Highlighting the neglect of lower-class workers who do not receive paid sick days, author Ellen Bravo stated “low-wage workers are just low-paid, not low-skilled.” The role of government, asserted Bravo, author of Taking on the Big Boys, is to make the changes necessary to restore the balance between the upper economic classes and the workers with low incomes.
Alicia Rusell, head of ACORN in Arizona, proclaimed that American corporations are “working to drive up their wealth and drive down ours.” When she presented the problem of many poor families having their home-owning dreams shot down by foreclosures, she concluded with no other logical solution than to “raise hell” and “get mad.”
Congresswoman Rosa DeLauro from Connecticut noted that there is a positive sign for this progressive economic advancement. “The Democrats have power now.”
In the presentation “Poverty and Politics: Katrina’s Clarion Call,” activist Arlene Holt added that the millions of present-day, low-income Americans are “likely to have a [minority] face.”
Better living conditions must be provided for immigrants within the United States, argued immigrants’ rights activist Chung-Wha Hong. Chung-Wha Hong was a member of a panel of speakers on the presentation entitled “The New Civil Rights: The Immigrant Struggle.”
The panel of speakers advocated that the “civil rights” of those who entered into the United States illegally are protected by the fundamental principles of American heritage. Angelica Salas, Director of the Coalition for Humane Immigrant Rights of Los Angeles, referred to a story of mistreatment of illegal immigrants in Georgia as an American outrage. The illegals were chased out of the rural town they resided in and took to the woods, hiding from authorities. Salas further emphasized that many of these illegal immigrants, beyond the borders of the southern U.S., live in such economic hardship that their only practical choice is to slip past the border patrol and the legal entanglement of U.S. immigration into the land of opportunity that awaits them.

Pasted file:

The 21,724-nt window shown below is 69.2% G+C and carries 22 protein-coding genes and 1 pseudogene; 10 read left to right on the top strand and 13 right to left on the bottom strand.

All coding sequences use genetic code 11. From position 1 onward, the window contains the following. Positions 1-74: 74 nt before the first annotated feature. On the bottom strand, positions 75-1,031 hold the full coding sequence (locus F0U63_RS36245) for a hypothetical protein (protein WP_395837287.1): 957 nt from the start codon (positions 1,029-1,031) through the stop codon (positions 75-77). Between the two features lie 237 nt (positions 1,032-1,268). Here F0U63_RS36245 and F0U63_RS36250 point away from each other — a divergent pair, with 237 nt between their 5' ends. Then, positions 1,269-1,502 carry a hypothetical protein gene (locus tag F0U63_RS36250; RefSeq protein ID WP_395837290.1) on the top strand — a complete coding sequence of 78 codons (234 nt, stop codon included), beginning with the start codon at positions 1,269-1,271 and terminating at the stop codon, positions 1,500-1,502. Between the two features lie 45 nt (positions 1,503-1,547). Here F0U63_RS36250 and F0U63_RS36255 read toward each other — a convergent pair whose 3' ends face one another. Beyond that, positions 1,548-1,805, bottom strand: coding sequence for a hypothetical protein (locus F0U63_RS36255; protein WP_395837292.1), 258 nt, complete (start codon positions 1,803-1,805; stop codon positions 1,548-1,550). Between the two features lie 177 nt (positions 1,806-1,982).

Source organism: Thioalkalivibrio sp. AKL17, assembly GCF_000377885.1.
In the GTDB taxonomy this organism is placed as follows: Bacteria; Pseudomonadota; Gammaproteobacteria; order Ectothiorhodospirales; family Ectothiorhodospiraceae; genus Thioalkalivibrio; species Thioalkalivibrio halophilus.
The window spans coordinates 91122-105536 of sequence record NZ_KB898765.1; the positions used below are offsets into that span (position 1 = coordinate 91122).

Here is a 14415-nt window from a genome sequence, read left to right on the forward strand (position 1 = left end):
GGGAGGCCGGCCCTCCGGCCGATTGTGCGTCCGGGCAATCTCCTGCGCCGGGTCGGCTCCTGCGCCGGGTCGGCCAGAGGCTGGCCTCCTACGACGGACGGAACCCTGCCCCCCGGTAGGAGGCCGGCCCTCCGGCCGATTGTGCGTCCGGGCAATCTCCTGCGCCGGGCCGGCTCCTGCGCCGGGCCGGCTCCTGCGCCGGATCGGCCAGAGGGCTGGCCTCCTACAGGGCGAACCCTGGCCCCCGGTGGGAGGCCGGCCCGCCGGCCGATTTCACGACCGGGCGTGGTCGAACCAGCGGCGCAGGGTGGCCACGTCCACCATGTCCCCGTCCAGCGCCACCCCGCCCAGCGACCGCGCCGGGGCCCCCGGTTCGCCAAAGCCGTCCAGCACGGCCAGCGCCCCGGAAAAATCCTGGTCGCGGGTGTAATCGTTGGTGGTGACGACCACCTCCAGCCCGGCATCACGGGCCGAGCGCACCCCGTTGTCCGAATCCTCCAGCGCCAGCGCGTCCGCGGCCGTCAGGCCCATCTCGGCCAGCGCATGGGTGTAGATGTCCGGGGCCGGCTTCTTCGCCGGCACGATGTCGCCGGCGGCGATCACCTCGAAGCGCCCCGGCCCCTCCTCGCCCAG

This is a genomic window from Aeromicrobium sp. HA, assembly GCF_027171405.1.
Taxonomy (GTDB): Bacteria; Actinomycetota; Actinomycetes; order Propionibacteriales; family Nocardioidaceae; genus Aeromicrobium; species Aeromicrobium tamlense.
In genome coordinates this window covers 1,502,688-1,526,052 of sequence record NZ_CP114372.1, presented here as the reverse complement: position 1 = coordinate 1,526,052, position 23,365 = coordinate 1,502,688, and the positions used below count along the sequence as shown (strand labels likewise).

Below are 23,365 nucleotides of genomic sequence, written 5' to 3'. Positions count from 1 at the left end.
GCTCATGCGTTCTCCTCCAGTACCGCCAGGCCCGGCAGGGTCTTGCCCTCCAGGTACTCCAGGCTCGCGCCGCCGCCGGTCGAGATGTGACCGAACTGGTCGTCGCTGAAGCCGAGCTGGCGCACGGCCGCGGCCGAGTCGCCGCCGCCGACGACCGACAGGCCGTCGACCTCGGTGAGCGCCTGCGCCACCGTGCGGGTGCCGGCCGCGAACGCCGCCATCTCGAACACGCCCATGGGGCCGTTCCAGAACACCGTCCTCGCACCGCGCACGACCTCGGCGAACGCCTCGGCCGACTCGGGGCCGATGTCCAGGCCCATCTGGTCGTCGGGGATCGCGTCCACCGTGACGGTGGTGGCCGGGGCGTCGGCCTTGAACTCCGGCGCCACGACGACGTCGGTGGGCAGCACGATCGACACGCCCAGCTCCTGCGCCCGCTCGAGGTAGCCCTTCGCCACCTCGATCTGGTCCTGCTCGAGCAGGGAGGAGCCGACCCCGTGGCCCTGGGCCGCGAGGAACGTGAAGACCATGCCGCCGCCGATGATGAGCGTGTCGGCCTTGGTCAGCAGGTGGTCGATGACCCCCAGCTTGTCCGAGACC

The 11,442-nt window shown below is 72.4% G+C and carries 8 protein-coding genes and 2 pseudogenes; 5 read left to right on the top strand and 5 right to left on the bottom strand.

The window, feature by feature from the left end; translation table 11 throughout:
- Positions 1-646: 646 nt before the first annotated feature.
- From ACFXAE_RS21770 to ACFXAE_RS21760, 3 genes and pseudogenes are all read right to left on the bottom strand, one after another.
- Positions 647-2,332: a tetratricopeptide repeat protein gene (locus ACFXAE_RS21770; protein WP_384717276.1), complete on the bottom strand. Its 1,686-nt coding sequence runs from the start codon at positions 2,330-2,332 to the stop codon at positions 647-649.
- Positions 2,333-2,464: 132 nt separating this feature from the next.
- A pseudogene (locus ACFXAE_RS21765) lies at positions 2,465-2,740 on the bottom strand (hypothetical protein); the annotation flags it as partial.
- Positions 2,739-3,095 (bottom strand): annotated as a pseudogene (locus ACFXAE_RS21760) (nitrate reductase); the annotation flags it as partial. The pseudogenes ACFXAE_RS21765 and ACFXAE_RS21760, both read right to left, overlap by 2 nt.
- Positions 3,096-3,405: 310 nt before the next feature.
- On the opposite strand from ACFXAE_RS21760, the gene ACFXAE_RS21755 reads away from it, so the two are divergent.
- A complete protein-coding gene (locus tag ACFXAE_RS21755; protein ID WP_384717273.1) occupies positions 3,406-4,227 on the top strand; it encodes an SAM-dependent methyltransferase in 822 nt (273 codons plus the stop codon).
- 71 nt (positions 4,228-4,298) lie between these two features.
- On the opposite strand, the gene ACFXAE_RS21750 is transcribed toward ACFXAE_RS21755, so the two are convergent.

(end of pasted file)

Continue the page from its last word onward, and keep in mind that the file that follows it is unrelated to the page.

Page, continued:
(Never mind the countless numbers of destitute foreigners years ago who paid dearly to legally immigrate into the U.S., and who became U.S. citizens and learned the language.)
Chung-Wha Hong, director of the New York Immigration Coalition, spoke out against the sub-par living conditions and working opportunities of all immigrants in America. Ali Noorani, executive director of the Massachusetts Immigrant and Refugee Advocacy Coalition, said that the conditions suffered by the foreigners in Georgia constituted “modern-day slavery,” though he did not mention that many of the slaves in America in the Civil War era did not choose to come to the U.S.
It is “unacceptable” that society is so negative about the immigrant communities in the U.S. today, proclaimed Gustavo Torres, executive director of Casa de Maryland, Inc. He cited numerous negative editorials in area newspapers as examples of what he believes is unwarranted bashing of “American” residents by fellow countrymen.
The panel agreed that the conditions for all immigrants and the legal immigration process must be ameliorated by the current Immigration Reform bill in the Senate. No mention was made, however, of any cultural change to improve the cultural “mistreatment” of American immigrants.
This is not a new civil-rights movement, advocated Salas. “We were born from the original Civil-Rights Movement.”
Matt Hadro is an intern at the American Journalism Center, a training program run by Accuracy in Media and Accuracy in Academia.